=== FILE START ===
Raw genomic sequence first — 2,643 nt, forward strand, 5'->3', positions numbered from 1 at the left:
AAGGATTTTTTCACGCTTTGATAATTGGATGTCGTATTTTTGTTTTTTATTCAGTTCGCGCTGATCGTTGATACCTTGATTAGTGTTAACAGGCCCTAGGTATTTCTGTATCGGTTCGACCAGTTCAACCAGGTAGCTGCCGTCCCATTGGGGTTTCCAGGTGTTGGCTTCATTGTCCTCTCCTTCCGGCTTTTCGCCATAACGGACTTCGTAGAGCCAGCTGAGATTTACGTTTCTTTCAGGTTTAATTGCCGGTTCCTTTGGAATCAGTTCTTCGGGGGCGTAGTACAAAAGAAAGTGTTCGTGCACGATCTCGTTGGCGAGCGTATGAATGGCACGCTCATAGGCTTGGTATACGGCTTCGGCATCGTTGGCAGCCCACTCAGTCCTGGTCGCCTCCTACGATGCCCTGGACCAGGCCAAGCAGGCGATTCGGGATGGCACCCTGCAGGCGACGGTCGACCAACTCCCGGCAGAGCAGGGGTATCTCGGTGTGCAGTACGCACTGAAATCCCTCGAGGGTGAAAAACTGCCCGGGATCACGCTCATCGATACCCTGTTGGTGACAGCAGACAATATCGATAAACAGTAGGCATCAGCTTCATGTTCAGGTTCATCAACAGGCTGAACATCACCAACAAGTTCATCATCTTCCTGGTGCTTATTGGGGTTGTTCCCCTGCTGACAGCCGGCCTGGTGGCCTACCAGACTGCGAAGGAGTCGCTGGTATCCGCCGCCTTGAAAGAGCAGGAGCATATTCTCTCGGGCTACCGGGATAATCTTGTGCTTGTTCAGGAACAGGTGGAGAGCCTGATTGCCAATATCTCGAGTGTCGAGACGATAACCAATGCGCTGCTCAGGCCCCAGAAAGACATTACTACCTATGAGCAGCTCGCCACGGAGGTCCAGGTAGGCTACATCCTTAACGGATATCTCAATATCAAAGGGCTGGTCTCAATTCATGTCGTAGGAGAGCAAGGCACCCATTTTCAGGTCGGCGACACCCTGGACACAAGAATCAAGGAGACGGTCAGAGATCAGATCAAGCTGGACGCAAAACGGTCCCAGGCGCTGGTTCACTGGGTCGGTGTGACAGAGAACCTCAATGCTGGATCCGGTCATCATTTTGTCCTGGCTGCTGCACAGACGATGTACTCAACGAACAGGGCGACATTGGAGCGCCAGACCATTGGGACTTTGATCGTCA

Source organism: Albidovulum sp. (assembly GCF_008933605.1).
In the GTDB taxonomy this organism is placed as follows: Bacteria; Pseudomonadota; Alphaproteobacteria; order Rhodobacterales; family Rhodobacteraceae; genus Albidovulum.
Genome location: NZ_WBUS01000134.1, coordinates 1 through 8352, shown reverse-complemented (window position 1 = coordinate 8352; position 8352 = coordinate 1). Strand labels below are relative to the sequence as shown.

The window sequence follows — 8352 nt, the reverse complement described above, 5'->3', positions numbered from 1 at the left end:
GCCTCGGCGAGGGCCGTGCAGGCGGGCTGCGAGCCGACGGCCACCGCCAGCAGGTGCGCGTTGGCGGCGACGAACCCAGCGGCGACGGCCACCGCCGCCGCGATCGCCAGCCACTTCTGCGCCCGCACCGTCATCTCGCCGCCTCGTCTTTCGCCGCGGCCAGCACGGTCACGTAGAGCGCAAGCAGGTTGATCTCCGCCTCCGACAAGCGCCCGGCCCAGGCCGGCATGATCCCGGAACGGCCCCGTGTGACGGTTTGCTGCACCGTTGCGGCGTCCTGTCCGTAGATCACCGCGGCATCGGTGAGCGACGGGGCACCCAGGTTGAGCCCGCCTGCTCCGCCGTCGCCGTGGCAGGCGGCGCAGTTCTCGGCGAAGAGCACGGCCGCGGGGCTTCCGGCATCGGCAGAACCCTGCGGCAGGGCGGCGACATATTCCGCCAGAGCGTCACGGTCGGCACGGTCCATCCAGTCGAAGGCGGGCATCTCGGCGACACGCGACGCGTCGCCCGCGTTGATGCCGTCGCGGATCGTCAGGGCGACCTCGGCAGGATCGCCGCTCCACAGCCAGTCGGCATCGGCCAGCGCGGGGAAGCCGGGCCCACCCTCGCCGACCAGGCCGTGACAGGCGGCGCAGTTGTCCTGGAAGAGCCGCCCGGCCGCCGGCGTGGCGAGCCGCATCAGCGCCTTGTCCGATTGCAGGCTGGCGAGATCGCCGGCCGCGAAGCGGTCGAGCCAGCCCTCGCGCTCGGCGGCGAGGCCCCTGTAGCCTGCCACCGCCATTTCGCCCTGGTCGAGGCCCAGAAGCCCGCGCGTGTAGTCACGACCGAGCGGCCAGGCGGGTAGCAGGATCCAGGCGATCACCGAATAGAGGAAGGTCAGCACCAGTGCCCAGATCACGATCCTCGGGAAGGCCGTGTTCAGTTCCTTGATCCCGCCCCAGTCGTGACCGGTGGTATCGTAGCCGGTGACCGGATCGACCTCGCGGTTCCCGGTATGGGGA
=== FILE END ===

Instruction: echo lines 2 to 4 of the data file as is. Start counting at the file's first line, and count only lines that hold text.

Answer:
AAGGATTTTTTCACGCTTTGATAATTGGATGTCGTATTTTTGTTTTTTATTCAGTTCGCGCTGATCGTTGATACCTTGATTAGTGTTAACAGGCCCTAGGTATTTCTGTATCGGTTCGACCAGTTCAACCAGGTAGCTGCCGTCCCATTGGGGTTTCCAGGTGTTGGCTTCATTGTCCTCTCCTTCCGGCTTTTCGCCATAACGGACTTCGTAGAGCCAGCTGAGATTTACGTTTCTTTCAGGTTTAATTGCCGGTTCCTTTGGAATCAGTTCTTCGGGGGCGTAGTACAAAAGAAAGTGTTCGTGCACGATCTCGTTGGCGAGCGTATGAATGGCACGCTCATAGGCTTGGTATACGGCTTCGGCATCGTTGGCAGCCCACTCAGTCCTGGTCGCCTCCTACGATGCCCTGGACCAGGCCAAGCAGGCGATTCGGGATGGCACCCTGCAGGCGACGGTCGACCAACTCCCGGCAGAGCAGGGGTATCTCGGTGTGCAGTACGCACTGAAATCCCTCGAGGGTGAAAAACTGCCCGGGATCACGCTCATCGATACCCTGTTGGTGACAGCAGACAATATCGATAAACAGTAGGCATCAGCTTCATGTTCAGGTTCATCAACAGGCTGAACATCACCAACAAGTTCATCATCTTCCTGGTGCTTATTGGGGTTGTTCCCCTGCTGACAGCCGGCCTGGTGGCCTACCAGACTGCGAAGGAGTCGCTGGTATCCGCCGCCTTGAAAGAGCAGGAGCATATTCTCTCGGGCTACCGGGATAATCTTGTGCTTGTTCAGGAACAGGTGGAGAGCCTGATTGCCAATATCTCGAGTGTCGAGACGATAACCAATGCGCTGCTCAGGCCCCAGAAAGACATTACTACCTATGAGCAGCTCGCCACGGAGGTCCAGGTAGGCTACATCCTTAACGGATATCTCAATATCAAAGGGCTGGTCTCAATTCATGTCGTAGGAGAGCAAGGCACCCATTTTCAGGTCGGCGACACCCTGGACACAAGAATCAAGGAGACGGTCAGAGATCAGATCAAGCTGGACGCAAAACGGTCCCAGGCGCTGGTTCACTGGGTCGGTGTGACAGAGAACCTCAATGCTGGATCCGGTCATCATTTTGTCCTGGCTGCTGCACAGACGATGTACTCAACGAACAGGGCGACATTGGAGCGCCAGACCATTGGGACTTTGATCGTCA

Source organism: Albidovulum sp. (assembly GCF_008933605.1).
In the GTDB taxonomy this organism is placed as follows: Bacteria; Pseudomonadota; Alphaproteobacteria; order Rhodobacterales; family Rhodobacteraceae; genus Albidovulum.